Noted artist Riyas Komu, who is at the 16th International Film Festival of Kerala (IFFK) as the coordinator of the ‘Kicking and Screening-Football Films' package is overwhelmed by the response the films received at the festival. However, he does have a complaint — that not many children got to see the films.

“Most of the films included in this section tell inspirational stories. Children play lead roles in many of them. Besides, football players are like heroes to kids and they can easily relate to these films. I think all children should watch films like Will and Garuda in My Heart which were in the package,” he said.

He, however, added that it was a privilege to have football historian Jan Tilman Shwab to accompany the package at the festival. Mr. Komu is now planning to organise a film festival exclusively for sports films in New Delhi.

“Football films will definitely be part of this. But before that, I will be taking the Kicking and Screening package, with a different set of films, to a festival in Thrissur in January, 2012,” he said.

‘Beautiful game'

Mr. Komu, who hails from Thrissur, specialised in painting and sculpture from the JJ School of Art, Mumbai. Since then, he has been residing in that city, which also re-kindled his childhood passion for the beautiful game. “After seven years in hostel, I moved to Borivali, a Mumbai suburb with a rich local football culture. Once again I got involved with the game and started including it in my art work,” he said.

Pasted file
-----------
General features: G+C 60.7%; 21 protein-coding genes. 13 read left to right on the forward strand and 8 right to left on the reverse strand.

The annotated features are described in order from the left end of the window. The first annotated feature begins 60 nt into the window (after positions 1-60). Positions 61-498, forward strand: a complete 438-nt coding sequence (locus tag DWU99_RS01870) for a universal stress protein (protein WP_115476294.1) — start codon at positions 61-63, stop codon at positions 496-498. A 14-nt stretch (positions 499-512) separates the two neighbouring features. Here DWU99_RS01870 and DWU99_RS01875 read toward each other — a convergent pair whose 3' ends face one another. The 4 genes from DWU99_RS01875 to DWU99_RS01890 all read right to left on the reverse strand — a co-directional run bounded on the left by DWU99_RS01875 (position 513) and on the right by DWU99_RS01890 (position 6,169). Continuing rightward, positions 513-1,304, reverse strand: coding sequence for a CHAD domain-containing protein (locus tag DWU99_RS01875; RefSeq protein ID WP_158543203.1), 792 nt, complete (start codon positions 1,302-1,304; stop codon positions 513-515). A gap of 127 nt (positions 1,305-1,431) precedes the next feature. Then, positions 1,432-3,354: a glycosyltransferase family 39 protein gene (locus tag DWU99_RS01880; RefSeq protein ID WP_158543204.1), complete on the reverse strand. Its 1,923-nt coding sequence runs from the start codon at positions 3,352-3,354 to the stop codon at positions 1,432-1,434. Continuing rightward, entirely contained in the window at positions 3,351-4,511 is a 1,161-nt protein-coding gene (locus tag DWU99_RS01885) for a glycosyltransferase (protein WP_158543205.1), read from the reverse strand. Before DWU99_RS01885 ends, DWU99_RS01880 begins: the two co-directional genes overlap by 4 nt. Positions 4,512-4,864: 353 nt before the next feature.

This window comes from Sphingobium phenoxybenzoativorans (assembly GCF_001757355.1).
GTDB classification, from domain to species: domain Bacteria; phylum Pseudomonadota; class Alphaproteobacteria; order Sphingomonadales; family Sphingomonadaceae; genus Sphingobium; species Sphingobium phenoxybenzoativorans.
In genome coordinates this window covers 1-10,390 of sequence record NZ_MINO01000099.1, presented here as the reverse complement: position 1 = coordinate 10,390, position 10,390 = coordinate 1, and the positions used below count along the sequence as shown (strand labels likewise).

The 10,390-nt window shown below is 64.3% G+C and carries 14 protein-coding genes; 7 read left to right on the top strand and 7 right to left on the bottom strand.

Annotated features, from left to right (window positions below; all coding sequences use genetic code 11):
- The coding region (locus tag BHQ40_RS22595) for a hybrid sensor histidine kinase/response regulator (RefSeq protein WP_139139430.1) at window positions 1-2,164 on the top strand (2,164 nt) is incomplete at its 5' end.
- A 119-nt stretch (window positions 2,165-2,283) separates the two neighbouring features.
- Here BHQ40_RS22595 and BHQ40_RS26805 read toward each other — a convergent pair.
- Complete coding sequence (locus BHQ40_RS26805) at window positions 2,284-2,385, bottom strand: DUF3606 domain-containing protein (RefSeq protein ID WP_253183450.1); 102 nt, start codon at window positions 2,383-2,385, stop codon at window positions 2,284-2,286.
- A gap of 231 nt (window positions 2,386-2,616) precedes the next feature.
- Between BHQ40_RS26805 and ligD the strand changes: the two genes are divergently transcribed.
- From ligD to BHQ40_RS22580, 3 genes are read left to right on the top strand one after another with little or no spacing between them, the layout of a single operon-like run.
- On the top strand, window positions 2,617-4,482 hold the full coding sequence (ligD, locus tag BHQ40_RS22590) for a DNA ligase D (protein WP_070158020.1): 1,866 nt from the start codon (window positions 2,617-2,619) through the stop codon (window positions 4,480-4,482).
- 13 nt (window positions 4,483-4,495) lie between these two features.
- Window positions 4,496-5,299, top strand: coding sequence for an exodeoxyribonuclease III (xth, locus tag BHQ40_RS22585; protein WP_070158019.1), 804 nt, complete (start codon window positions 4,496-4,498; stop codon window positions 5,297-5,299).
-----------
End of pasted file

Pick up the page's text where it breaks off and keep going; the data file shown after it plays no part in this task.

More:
After working on several art projects with football as the theme, he took his love for the game to a more academic level, studying the various sociological and anthropological aspects of the game. Four year ago, he got in touch with the national football team and collaborated with them on a series of photo, sculpture, and video projects.

Mr. Komu has also done football projects abroad. In 2008, when the Iraq team won the Asia Cup, Mr. Komu did a sculpture project titled ‘Left Legs' depicting the political implication of the war-torn country's victory which was courtesy a team in exile. In 2010, when the French national team was disbursed after its exit from the World Cup and reorganised into a White-dominated team, Mr. Komu expressed his angst through a project titled ‘Beyond Gods' which emphasised multi-culturalism that was the identity of the former team.

“During the World Cup last year, I did a show in Mumbai titled ‘Subrato to Ceasar,' named after the goalkeepers of India and Brazil. I created two goalposts for the two teams and tried to highlight the distance between the two. Through this work I wanted to highlight the issues that have led to the neglect of the game in our country,” said Mr Komu.

To tinsel world

It was football writer Simon Kuper who introduced him to football films and to ‘Kicking and Screening,' an annual football film-festival held in New York. “I found that cinema, like other art forms, is a powerful medium to convey the beauty of football through inspiring tales. That's how I started associating with Kicking and Screening,” he said.

“For me, football is an extension of my art practice,” said the artist, who is also setting up a football club called Garrincha FC at Borivali.